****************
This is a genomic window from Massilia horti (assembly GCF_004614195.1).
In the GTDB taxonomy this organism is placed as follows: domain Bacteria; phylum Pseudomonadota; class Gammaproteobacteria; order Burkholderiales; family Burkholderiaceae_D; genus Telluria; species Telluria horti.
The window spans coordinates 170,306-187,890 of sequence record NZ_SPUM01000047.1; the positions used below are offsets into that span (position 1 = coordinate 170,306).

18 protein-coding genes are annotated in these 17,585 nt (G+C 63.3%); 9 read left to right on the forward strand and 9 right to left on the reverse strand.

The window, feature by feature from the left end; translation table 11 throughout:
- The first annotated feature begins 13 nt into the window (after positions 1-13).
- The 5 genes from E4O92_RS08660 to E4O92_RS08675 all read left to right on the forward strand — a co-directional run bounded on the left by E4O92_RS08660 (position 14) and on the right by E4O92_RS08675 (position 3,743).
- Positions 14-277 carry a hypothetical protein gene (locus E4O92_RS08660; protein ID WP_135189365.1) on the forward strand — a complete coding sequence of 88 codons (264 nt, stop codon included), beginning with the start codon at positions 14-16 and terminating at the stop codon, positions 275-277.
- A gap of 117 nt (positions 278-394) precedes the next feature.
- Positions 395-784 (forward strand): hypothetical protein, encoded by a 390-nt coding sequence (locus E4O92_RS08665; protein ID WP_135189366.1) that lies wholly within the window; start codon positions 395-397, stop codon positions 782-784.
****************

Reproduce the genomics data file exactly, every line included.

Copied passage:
This is a genomic window from Massilia horti (assembly GCF_004614195.1).
In the GTDB taxonomy this organism is placed as follows: domain Bacteria; phylum Pseudomonadota; class Gammaproteobacteria; order Burkholderiales; family Burkholderiaceae_D; genus Telluria; species Telluria horti.
The window spans coordinates 170,306-187,890 of sequence record NZ_SPUM01000047.1; the positions used below are offsets into that span (position 1 = coordinate 170,306).

18 protein-coding genes are annotated in these 17,585 nt (G+C 63.3%); 9 read left to right on the forward strand and 9 right to left on the reverse strand.

The window, feature by feature from the left end; translation table 11 throughout:
- The first annotated feature begins 13 nt into the window (after positions 1-13).
- The 5 genes from E4O92_RS08660 to E4O92_RS08675 all read left to right on the forward strand — a co-directional run bounded on the left by E4O92_RS08660 (position 14) and on the right by E4O92_RS08675 (position 3,743).
- Positions 14-277 carry a hypothetical protein gene (locus E4O92_RS08660; protein ID WP_135189365.1) on the forward strand — a complete coding sequence of 88 codons (264 nt, stop codon included), beginning with the start codon at positions 14-16 and terminating at the stop codon, positions 275-277.
- A gap of 117 nt (positions 278-394) precedes the next feature.
- Positions 395-784 (forward strand): hypothetical protein, encoded by a 390-nt coding sequence (locus E4O92_RS08665; protein ID WP_135189366.1) that lies wholly within the window; start codon positions 395-397, stop codon positions 782-784.